Last year, Samsung released its sixth oversized Galaxy phablet, called the Note 7 so as to not be seen as inferior to the company’s Galaxy S7. Stuffed with tech, it was a highly-sought after device for people who prefer their phones to be plus sized, but small enough to be carried around for daily use.
Towards the end of August, user reports suggested that the Samsung Galaxy Note was prone to igniting, and sometimes even exploding. Soon after, Samsung issued a recall of the Note, identifying a battery fault as a culprit. A new battery was issued to affected users – but that “safer” battery proved to be just as dangerous. The Galaxy Note 7 has since been recalled and wholly discontinued.
And now, after months of silence, Samsung has finally revealed why the Note 7 was such a disaster. Samsung held a press conference in South Korea, revealing the results of its own internal investigation and three separate independent scientific analyses.
It turns out the Galaxy 7’s battery faults were the result of a perfect storm of mistakes – with batteries from two sources both being poorly engineered. In the batteries sourced from Samsung’s own plants, it was found that there was too little space between the heat-sealed protective cover around the battery and the internals of the phone itself. With a lack of proper heat dissipation, it led to severe overheating. Because the device was so slim, that had potential to cause electrodes to come in to contact with each other and short circuit.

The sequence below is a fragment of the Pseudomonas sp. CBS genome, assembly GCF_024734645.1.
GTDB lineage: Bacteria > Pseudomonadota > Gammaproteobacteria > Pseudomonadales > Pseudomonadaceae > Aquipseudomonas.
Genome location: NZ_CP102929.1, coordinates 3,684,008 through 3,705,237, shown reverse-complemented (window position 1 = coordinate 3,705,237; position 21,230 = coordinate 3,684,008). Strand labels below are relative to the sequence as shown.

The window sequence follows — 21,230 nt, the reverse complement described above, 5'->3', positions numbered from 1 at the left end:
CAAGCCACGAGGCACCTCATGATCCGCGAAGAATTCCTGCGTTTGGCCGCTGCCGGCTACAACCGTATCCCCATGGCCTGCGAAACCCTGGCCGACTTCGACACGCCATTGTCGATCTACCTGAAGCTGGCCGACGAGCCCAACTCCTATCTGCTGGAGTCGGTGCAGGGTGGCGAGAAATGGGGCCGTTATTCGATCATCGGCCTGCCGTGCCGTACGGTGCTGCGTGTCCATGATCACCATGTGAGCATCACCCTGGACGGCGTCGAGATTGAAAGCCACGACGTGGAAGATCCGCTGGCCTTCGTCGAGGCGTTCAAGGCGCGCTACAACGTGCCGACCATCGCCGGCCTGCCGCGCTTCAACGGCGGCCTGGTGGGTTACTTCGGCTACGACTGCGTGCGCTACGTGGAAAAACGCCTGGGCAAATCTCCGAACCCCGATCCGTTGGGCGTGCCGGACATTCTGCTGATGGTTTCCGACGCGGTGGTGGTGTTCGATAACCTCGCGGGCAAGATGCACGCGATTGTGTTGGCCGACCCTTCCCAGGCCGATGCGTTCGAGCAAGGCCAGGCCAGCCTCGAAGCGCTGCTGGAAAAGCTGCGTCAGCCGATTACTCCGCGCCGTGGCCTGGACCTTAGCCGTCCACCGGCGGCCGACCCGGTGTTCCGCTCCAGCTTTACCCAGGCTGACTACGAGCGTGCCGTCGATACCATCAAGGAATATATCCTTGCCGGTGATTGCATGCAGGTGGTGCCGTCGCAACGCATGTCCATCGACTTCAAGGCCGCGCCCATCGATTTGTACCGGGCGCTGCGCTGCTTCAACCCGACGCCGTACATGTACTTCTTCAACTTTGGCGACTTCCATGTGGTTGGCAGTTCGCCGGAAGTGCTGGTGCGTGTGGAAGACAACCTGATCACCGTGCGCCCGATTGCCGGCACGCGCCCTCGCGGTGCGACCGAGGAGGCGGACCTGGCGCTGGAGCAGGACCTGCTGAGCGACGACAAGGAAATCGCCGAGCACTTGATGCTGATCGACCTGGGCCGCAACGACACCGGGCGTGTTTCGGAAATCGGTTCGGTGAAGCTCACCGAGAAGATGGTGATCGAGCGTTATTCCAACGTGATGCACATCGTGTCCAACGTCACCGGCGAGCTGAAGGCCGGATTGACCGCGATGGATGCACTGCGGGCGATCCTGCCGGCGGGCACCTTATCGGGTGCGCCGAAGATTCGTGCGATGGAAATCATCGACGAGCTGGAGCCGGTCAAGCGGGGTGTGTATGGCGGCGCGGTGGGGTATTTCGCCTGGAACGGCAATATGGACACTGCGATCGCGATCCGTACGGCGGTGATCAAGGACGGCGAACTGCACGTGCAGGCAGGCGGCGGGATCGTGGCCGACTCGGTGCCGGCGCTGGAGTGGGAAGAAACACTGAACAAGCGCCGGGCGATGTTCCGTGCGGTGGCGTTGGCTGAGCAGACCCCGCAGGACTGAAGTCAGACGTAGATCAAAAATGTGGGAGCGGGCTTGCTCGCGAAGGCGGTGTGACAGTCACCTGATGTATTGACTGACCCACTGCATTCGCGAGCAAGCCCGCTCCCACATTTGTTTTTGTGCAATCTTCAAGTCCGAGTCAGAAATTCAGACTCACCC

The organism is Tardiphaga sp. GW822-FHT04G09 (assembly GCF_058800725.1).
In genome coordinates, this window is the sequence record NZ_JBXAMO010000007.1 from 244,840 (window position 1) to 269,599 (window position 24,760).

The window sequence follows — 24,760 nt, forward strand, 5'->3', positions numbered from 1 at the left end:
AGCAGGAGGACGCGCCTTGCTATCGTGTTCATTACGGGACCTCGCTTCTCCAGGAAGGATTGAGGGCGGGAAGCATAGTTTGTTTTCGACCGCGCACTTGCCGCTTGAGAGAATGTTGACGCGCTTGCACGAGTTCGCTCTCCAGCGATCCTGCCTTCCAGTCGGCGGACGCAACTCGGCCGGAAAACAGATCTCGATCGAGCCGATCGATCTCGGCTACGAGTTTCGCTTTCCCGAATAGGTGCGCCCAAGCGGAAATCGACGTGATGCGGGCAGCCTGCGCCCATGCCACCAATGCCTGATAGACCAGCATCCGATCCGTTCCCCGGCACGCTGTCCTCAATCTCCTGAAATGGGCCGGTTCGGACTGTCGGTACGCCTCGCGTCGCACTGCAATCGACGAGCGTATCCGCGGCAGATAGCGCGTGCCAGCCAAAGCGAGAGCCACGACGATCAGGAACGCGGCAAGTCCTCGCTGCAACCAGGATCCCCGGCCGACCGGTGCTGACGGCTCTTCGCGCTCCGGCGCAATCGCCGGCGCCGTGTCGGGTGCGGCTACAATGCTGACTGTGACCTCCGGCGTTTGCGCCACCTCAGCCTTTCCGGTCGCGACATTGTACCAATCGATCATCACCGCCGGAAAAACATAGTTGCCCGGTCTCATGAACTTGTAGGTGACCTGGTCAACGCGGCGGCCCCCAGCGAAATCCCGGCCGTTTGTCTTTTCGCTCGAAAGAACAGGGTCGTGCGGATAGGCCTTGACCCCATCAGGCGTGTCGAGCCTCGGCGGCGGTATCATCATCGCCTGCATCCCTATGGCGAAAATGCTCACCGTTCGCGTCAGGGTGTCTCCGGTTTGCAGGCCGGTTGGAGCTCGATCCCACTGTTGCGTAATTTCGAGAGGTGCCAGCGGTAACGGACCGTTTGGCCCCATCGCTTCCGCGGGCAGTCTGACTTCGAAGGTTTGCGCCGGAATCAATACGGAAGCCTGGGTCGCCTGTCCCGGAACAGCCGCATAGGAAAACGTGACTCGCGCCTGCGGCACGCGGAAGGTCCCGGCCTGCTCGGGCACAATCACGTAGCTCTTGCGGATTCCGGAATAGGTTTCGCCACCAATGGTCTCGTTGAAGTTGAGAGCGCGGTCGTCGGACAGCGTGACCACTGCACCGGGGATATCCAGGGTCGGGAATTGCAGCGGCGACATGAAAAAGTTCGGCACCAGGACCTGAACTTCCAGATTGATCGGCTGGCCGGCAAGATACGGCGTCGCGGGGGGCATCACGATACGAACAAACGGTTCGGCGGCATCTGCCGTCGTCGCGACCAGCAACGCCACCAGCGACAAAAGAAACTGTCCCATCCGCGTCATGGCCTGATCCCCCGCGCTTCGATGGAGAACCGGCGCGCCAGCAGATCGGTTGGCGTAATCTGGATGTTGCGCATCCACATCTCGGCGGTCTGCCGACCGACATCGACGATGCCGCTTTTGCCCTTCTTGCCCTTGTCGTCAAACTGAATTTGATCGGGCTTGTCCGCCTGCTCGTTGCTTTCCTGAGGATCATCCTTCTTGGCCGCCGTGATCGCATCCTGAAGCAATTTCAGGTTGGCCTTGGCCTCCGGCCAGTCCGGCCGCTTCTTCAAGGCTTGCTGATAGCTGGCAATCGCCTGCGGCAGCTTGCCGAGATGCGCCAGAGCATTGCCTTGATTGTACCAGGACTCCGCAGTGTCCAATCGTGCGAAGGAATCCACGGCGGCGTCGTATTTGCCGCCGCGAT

The replacement batteries were found to be inferior, with many having sharp welding burrs on the positive electrodes, which pierced the insulation, allowing them to come in to contact with the negative ones. Some of those batteries were found to be missing insulation completely.
To its credit Samsung has shouldered the blame for the Note 7 disaster.
“We are taking responsibility for our failure to identify the issues arising out of the battery design and manufacturing process prior to the launch of the Note 7,” said Samsung mobile communications chief D.J. Koh at the press conference.
Samsung will in future be implementing stringent security and safety checks on its devices.
“Since the Galaxy Note7 recall, we’ve re-assessed every step of the smartphone manufacturing process and developed the 8-Point Battery Safety Check,” says Samsung of its new battery checks. “It involves putting our batteries through extreme testing, inside and out, followed by careful inspection by X-ray and the human eye. We are making a stronger commitment to safer devices”
Last Updated: January 23, 2017
January 23, 2017 at 08:02
I wonder if the Kugas will provide pretty pictures as well to explain the fires